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Sunday, January 08, 2006

Spaghetti-Chicken; the evolution of a dish

I was thinking of making a Syrian spaghetti with chicken casserole, partially because people generally like it and partially because its a casserole and how hard could it be? Upon looking at a Syrian cookbook, the answer to that question turned out to be, to hard and involved for my 4-hour-max time limit of total shabbos prep. It involved such gratuitous steps as roasting the chicken with a spice mixture first, making a tomato sauce seperately, recovering the pan drippings, heating them on the stove, throwing cooked pasta in the hot oil to make a crisp crust, boning and chunking the chicken seperately, makign a gravy, then assembling the crispy, tomato-sauced pasta as a nest for meticulously prepped chicken, then pouring a gravy over. Too many pots and pans and plates for my tiny manhattan kitchen. However, my mother typically makes a round variation of this dish (with a big round slice of cured dry salami in the center) for Shabbat Parashat Beshalah- we call it "Pharaoh's Wheel" in symbolization of the chariot wheels of the Egyptians caught in the mud at the crossing of the Red Sea. So I may attempt it that Shabbos.

As it stood, I had 2 boxes of whole wheat spaghetti and no good ideas. I was going to make thai peanut or sesame noodles as a side dish when resounding cries of "not sesame noodles again!" from the peanut gallery made me think twice. I said, "Maybe I'll make a mushroom pasta," thinking along the same crispy-tomato-sauced lines. I was totally at a loss for how I could combine pasta and mushrooms in any appetizing way with chicken, but heres what I came up with.

Emphatically Non-Syrian Spaghetti Chicken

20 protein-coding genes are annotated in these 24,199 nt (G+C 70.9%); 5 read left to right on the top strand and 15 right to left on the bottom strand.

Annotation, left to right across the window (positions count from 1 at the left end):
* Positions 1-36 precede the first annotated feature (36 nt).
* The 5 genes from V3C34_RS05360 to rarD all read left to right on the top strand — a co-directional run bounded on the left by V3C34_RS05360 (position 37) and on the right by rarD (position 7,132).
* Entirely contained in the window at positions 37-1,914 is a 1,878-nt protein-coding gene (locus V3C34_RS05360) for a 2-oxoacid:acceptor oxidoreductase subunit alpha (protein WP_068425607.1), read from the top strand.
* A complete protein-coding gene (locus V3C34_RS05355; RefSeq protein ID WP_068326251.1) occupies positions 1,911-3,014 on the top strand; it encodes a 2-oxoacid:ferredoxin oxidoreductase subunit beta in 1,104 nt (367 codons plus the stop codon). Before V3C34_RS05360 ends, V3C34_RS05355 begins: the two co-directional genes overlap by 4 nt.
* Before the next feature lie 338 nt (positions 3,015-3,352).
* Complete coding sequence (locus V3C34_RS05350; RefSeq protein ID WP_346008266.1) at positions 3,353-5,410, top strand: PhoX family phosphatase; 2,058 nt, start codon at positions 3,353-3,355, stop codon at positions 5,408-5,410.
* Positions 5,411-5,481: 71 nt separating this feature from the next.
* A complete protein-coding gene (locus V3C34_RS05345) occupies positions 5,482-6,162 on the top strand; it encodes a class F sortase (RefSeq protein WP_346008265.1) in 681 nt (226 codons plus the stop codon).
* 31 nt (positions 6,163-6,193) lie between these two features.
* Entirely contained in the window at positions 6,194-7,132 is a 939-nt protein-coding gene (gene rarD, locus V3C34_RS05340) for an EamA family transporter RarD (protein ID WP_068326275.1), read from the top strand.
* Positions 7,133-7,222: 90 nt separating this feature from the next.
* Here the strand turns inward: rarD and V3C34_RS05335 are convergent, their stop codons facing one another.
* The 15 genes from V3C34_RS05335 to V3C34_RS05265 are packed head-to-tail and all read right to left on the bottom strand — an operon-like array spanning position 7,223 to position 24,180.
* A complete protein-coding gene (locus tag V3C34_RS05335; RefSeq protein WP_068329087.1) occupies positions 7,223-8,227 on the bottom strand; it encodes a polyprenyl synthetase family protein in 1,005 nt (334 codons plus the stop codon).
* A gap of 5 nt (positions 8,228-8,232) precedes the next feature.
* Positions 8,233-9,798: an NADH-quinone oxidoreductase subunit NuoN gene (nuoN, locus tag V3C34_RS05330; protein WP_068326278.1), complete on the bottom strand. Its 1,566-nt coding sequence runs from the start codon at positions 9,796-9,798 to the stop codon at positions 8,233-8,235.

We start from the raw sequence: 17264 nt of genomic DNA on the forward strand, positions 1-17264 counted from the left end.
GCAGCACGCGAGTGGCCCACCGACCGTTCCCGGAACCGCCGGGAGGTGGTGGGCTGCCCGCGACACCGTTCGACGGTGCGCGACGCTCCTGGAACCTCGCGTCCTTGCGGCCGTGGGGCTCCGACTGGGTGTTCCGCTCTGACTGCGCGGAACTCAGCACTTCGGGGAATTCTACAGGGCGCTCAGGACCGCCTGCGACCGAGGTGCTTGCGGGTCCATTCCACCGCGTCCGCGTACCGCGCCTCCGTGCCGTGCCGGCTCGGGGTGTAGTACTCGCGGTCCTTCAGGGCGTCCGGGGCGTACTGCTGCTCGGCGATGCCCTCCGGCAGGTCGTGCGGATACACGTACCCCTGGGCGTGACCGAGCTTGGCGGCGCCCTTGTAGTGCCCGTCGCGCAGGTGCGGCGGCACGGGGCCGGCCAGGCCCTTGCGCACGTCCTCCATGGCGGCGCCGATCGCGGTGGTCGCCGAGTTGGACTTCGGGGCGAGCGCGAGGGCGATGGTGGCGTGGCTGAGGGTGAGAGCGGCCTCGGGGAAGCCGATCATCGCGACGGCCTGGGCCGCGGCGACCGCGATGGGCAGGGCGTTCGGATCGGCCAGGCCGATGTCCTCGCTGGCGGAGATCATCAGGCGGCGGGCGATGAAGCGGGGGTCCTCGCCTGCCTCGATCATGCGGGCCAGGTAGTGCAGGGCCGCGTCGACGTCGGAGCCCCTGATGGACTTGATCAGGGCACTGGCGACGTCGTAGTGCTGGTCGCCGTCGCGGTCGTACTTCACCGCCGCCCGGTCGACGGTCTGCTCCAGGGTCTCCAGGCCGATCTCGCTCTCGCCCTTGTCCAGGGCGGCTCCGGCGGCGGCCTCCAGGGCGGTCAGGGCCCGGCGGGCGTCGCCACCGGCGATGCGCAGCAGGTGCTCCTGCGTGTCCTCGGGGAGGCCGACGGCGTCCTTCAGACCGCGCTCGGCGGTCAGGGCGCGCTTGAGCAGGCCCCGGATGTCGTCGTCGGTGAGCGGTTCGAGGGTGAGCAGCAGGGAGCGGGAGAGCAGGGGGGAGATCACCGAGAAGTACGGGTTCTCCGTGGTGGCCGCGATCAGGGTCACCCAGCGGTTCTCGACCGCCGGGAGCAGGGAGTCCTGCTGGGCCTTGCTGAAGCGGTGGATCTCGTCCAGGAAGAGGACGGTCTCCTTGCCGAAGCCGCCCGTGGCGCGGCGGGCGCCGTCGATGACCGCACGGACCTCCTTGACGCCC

First, I boiled a box of whole wheat spaghetti. Drained, rinsed, dabbed with olive oil and set aside.
I took the pasta pot and sauteed 3 boxes of white button mushrooms (sliced up) in olive oil with 3 or 4 pressed garlic cloves and a handful of chopped fresh parsley. As the mushrooms began to throw off copious amounts of juice, I threw in some capers and caper juice along with some peppermill twists and some salt, which caused even more throwing off of mushroom juice, as salt draws out more water once the cell walls break down a little. Once the juices had reduced to a syrupy almost nothing, I added some leftover red wine (I have some left over almost every shabbos and its a shame not to use it..) and let the alcohol cook off (you can tell this has happend if you stick your nose over the pot and you don't feel like you are in a bar).

I tossed this mushroom mixture (which took about 10 minutes to make) with my reserved spaghetti and began to wonder what to do with it. Sure, I could just heat it up on the platta as a side dish, but I was planning on making chicken cutlets, and however was I going to fit both pans and my soup pot on a 2-burner blech?

In the interest of economizing on space, I had a brilliant idea-- combine chicken and pasta! I was almost back to square one, but from a completely different angle. I pounded about 8 chicken cutlets untill pretty thin, and then tossed some flour, salt, and paprika on them. I heated up more olive oil in a frying pan and sauteed the chicken breasts. At the end of this procedure i was left with a chicken-flavored olive oil lightly thickened with castoff flour, so I added a little more flour and cooked my improvised roux for a minute or too. Then I added more capers, about 2 lemons worth of juice, and (suprise suprise) some more red wine and salt and pepper. I assembled the chicken on top of the pasta and poured my thickened sauce atop all.

I served this with winter vegetable soup, grapefruit-avocado salad, potato kugel, and a delectable zucchini-tomato dish that my friend Yael brought over.


I can attest to that firsthand :o)
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